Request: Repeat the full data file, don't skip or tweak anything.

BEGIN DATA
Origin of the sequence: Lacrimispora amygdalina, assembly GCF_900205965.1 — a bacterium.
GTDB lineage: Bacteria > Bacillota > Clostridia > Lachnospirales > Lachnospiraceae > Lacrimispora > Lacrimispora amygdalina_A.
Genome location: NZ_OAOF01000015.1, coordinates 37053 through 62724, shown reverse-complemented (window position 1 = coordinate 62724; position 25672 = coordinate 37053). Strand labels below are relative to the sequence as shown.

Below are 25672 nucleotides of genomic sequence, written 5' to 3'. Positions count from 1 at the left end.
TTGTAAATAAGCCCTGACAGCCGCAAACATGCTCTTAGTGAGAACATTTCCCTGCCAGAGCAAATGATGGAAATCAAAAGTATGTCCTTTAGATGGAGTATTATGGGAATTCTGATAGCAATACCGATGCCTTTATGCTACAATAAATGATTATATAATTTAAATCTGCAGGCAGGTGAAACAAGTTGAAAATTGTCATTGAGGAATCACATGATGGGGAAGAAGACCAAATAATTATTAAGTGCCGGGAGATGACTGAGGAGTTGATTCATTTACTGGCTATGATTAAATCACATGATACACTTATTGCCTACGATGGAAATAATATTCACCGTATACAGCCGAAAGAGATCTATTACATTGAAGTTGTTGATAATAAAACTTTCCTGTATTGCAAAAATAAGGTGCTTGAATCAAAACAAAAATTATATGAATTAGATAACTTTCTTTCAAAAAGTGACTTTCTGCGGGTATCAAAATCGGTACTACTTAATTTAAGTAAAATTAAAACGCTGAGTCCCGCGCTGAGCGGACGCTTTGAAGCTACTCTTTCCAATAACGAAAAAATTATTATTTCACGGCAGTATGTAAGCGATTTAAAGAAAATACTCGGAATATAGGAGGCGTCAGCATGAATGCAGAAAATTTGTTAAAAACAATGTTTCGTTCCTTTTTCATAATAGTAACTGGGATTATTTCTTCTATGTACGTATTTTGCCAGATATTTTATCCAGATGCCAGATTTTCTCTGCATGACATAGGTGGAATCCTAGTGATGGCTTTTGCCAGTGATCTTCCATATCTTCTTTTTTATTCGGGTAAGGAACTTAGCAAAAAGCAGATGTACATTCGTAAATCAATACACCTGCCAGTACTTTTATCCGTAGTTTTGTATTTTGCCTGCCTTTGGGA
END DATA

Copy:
Origin of the sequence: Lacrimispora amygdalina, assembly GCF_900205965.1 — a bacterium.
GTDB lineage: Bacteria > Bacillota > Clostridia > Lachnospirales > Lachnospiraceae > Lacrimispora > Lacrimispora amygdalina_A.
Genome location: NZ_OAOF01000015.1, coordinates 37053 through 62724, shown reverse-complemented (window position 1 = coordinate 62724; position 25672 = coordinate 37053). Strand labels below are relative to the sequence as shown.

Below are 25672 nucleotides of genomic sequence, written 5' to 3'. Positions count from 1 at the left end.
TTGTAAATAAGCCCTGACAGCCGCAAACATGCTCTTAGTGAGAACATTTCCCTGCCAGAGCAAATGATGGAAATCAAAAGTATGTCCTTTAGATGGAGTATTATGGGAATTCTGATAGCAATACCGATGCCTTTATGCTACAATAAATGATTATATAATTTAAATCTGCAGGCAGGTGAAACAAGTTGAAAATTGTCATTGAGGAATCACATGATGGGGAAGAAGACCAAATAATTATTAAGTGCCGGGAGATGACTGAGGAGTTGATTCATTTACTGGCTATGATTAAATCACATGATACACTTATTGCCTACGATGGAAATAATATTCACCGTATACAGCCGAAAGAGATCTATTACATTGAAGTTGTTGATAATAAAACTTTCCTGTATTGCAAAAATAAGGTGCTTGAATCAAAACAAAAATTATATGAATTAGATAACTTTCTTTCAAAAAGTGACTTTCTGCGGGTATCAAAATCGGTACTACTTAATTTAAGTAAAATTAAAACGCTGAGTCCCGCGCTGAGCGGACGCTTTGAAGCTACTCTTTCCAATAACGAAAAAATTATTATTTCACGGCAGTATGTAAGCGATTTAAAGAAAATACTCGGAATATAGGAGGCGTCAGCATGAATGCAGAAAATTTGTTAAAAACAATGTTTCGTTCCTTTTTCATAATAGTAACTGGGATTATTTCTTCTATGTACGTATTTTGCCAGATATTTTATCCAGATGCCAGATTTTCTCTGCATGACATAGGTGGAATCCTAGTGATGGCTTTTGCCAGTGATCTTCCATATCTTCTTTTTTATTCGGGTAAGGAACTTAGCAAAAAGCAGATGTACATTCGTAAATCAATACACCTGCCAGTACTTTTATCCGTAGTTTTGTATTTTGCCTGCCTTTGGGA